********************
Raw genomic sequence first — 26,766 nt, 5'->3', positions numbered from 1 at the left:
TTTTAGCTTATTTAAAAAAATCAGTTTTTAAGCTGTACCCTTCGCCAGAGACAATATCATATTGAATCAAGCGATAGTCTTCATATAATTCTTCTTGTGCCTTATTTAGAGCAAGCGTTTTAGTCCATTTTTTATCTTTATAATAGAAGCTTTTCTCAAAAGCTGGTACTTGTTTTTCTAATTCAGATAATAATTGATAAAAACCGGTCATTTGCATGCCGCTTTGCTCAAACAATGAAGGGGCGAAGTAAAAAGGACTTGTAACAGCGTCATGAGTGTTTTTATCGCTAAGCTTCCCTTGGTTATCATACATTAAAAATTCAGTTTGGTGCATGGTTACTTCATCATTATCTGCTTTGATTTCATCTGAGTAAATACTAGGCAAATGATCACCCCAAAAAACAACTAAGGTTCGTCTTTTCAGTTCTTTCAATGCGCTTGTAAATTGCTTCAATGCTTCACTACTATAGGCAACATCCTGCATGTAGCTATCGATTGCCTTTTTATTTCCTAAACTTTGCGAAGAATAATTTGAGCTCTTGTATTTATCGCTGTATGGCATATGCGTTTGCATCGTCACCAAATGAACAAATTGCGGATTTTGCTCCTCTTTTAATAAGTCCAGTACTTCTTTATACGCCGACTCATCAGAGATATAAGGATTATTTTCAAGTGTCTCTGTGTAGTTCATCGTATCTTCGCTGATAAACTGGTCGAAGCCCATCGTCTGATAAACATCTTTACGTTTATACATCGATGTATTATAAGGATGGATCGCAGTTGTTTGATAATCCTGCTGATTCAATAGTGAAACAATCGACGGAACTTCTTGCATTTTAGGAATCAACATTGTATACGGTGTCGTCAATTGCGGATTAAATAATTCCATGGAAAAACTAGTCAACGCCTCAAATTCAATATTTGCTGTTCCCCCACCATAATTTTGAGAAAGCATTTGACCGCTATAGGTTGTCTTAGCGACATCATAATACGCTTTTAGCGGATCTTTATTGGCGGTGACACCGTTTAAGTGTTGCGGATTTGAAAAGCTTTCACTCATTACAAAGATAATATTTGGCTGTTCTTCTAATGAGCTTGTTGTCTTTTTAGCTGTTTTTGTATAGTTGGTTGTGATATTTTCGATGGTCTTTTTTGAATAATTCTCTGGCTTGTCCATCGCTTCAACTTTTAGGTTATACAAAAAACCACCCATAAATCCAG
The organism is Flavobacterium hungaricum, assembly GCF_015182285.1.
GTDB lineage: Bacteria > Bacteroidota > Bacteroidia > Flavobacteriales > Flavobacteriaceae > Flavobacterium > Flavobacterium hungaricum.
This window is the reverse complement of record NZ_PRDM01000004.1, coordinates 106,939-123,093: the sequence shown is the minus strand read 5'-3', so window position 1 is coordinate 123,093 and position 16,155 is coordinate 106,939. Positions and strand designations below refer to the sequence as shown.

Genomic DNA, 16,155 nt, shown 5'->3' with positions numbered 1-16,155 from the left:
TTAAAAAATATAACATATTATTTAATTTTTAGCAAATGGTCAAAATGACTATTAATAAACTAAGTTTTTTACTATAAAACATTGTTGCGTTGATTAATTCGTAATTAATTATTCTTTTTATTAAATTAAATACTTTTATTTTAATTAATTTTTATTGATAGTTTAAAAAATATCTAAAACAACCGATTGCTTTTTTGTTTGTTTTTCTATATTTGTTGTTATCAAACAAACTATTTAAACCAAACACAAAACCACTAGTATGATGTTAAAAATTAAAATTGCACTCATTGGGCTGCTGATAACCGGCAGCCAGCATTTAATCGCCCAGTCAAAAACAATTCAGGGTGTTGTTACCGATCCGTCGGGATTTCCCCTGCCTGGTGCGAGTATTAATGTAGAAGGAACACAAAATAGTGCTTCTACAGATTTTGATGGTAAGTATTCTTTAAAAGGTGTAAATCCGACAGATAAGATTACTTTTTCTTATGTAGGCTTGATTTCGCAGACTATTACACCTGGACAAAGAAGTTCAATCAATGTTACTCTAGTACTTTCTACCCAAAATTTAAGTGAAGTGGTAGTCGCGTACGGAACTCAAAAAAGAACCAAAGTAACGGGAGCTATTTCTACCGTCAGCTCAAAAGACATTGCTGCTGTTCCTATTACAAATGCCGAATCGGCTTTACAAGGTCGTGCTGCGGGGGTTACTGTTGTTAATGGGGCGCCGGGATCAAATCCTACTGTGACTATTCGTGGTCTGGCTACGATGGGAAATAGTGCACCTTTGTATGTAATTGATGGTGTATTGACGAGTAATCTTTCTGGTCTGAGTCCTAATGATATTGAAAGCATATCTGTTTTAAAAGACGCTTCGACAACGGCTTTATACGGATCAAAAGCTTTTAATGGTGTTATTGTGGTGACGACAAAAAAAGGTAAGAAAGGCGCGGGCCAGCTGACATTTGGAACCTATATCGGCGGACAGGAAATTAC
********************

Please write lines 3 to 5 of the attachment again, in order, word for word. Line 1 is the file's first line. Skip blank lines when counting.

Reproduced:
The organism is Flavobacterium hungaricum, assembly GCF_015182285.1.
GTDB lineage: Bacteria > Bacteroidota > Bacteroidia > Flavobacteriales > Flavobacteriaceae > Flavobacterium > Flavobacterium hungaricum.
This window is the reverse complement of record NZ_PRDM01000004.1, coordinates 106,939-123,093: the sequence shown is the minus strand read 5'-3', so window position 1 is coordinate 123,093 and position 16,155 is coordinate 106,939. Positions and strand designations below refer to the sequence as shown.